Hall of Fame fullback Jim Taylor, who won four NFL championships with the Green Bay Packers, died Saturday at the age of 83.
“The Green Bay Packers family was saddened to learn of Jim Taylor’s passing this morning,” said Packers president/CEO Mark Murphy. “He was a gritty, classic player on the Lombardi teams and a key figure of those great championship runs. One of the best runners of his era, he later was beloved by multiple generations of Packers fans. He returned many times to Lambeau Field with his fellow alumni. Jim always looked like he could still play. Our deepest condolences go out to his wife, Helen, and their family and friends.”
Taylor, who was born and raised in Baton Rouge, Louisiana and attended LSU, died at a hospital in his hometown.
Taylor played with the Packers from 1958-66 and for most of that time he shared the backfield with fellow Hall of Famers Bart Starr and Paul Hornung.
— Green Bay Packers (@packers) October 13, 2018
“That son-of-a-gun is the toughest son-of-a-gun in the league,” backfield mate Paul Hornung once said of Taylor. “I’ve seen him run over guys 30 or 40 pounds bigger than he is like that (snap of a finger). Jimmy Brown may be the best all-around athlete I’ve seen, but he doesn’t have Taylor’s desire.”
A five-time Pro Bowler, Taylor rushed for 8,597 yards during his career and scored 93 touchdowns.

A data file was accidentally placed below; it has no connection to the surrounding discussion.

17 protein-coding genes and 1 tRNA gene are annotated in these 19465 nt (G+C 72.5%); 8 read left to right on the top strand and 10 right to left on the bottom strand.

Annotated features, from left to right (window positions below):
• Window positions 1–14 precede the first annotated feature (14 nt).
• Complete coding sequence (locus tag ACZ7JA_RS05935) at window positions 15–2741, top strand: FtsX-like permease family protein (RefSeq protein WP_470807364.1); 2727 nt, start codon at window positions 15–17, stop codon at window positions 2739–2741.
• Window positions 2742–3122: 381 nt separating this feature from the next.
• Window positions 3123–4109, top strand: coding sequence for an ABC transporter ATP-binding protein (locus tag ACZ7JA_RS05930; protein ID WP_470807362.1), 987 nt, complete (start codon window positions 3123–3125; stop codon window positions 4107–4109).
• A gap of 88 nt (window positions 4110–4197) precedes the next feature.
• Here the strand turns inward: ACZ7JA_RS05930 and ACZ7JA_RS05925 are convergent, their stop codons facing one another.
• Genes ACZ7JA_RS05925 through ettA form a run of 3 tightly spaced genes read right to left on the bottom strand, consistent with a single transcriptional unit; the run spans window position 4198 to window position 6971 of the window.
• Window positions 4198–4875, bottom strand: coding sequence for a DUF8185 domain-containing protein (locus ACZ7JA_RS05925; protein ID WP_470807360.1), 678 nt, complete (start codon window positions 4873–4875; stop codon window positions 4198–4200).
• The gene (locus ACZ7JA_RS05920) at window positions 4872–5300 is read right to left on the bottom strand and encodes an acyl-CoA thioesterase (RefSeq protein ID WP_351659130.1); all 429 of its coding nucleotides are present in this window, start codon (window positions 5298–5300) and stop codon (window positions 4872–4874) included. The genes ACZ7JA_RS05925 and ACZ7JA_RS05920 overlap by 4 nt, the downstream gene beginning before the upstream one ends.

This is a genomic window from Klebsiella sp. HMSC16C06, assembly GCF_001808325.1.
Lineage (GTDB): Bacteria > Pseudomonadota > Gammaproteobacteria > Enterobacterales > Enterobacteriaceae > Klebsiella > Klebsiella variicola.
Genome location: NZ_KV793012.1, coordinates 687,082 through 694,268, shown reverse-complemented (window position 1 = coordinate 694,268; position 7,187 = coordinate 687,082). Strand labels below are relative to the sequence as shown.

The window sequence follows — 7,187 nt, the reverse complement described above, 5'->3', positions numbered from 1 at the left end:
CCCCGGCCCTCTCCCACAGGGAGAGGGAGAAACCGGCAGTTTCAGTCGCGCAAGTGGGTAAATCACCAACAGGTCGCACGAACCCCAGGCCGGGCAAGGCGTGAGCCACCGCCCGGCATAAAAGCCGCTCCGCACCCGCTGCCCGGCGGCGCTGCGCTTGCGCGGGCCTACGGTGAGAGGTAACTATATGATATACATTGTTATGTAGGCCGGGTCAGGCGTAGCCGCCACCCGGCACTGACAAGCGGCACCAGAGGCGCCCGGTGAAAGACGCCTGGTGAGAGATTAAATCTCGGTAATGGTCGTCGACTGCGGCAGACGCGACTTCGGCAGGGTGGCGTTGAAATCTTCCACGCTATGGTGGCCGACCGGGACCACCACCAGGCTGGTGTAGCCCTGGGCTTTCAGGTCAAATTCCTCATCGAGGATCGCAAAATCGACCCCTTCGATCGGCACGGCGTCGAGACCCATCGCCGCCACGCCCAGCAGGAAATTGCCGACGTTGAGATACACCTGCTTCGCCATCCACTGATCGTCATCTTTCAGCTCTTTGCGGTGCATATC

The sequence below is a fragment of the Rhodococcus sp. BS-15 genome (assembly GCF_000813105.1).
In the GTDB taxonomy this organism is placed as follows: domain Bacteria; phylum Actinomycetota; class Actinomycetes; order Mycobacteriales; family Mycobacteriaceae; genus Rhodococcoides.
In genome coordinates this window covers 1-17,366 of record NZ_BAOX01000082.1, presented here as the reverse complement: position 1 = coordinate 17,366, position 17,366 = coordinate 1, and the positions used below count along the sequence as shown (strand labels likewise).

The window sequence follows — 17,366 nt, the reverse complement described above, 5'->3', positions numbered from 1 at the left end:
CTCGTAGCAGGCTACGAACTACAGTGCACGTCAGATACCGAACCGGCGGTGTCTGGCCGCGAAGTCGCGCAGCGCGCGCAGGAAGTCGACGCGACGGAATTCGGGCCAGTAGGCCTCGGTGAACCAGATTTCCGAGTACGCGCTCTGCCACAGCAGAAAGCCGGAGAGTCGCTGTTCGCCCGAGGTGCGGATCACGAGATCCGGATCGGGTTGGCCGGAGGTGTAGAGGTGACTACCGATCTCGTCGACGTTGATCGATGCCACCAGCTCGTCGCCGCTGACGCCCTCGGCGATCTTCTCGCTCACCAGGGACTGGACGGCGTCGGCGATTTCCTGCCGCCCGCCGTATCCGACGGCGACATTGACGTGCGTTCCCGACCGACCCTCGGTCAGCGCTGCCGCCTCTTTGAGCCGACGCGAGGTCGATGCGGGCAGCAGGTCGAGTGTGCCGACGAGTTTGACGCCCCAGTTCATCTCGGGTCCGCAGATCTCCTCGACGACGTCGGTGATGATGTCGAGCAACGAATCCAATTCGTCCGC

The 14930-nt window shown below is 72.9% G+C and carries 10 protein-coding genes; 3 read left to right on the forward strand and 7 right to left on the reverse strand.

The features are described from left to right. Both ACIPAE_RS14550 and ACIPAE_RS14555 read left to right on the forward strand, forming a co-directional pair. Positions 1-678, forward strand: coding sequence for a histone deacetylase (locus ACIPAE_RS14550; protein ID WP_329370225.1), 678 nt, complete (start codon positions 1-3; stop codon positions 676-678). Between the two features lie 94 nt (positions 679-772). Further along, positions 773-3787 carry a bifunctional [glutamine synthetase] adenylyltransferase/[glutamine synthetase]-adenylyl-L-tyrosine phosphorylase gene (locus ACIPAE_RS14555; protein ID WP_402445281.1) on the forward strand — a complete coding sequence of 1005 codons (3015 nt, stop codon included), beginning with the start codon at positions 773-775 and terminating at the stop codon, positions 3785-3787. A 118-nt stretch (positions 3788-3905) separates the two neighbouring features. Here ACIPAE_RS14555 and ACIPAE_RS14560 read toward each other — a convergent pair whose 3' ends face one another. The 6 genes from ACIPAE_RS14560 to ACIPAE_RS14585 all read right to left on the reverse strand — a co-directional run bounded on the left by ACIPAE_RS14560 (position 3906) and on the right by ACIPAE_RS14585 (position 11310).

His best season came in 1962 when Taylor led the league in rushing yards and rushing touchdowns en route to winning the MVP award. He was just the third running back to win MVP following Hornung and Jim Brown.
Taylor was a major part of the renaissance in Green Bay after the Packers experienced lean years during the 1940s and 1950s.
The Packers had won six NFL championships from 1929-1944 but then experienced 15 straight seasons without a postseason appearance.
The organization then hit home runs in four straight years as they added Starr in 1956, Hornung in 1957, Taylor in 1958 and Vince Lombardi in 1959.
Those four would be among the 14 Hall of Famers who restored the winning tradition in Green Bay and led the team to five more championships from 1961-67.
Taylor would play all but one of his 10 NFL seasons with the Packers before playing a final season with the expansion New Orleans Saints in 1967, who were close to his hometown and featured many former Packers assistant coaches.
When he retired after the 1967 season, Taylor ranked third in NFL history in rushing yards and second in rushing touchdowns.
His 8,207 rushing yards for the Packers remained the most in franchise history for 41 years until Ahman Green broke the mark in 2003. He still ranks second among Packers in rushing yards and second in touchdowns after Don Hutson.
Current Packer Randall Cobb was among many who remembered Taylor on social media.
You embodied the Packer way. Thank you for introducing me to Packer Nation. Rest In Peace. pic.twitter.com/RjIFB6J0E9
— Randall Cobb (@rcobb18) October 14, 2018
Taylor was inducted into many Halls of Fame including the Louisiana Sports HOF (1974), Packers HOF (1975) and Wisconsin Athletic HOF (2001).
In 1976 he became the first Packers player from the Lombardi era to make it to the Pro Football Hall of Fame.
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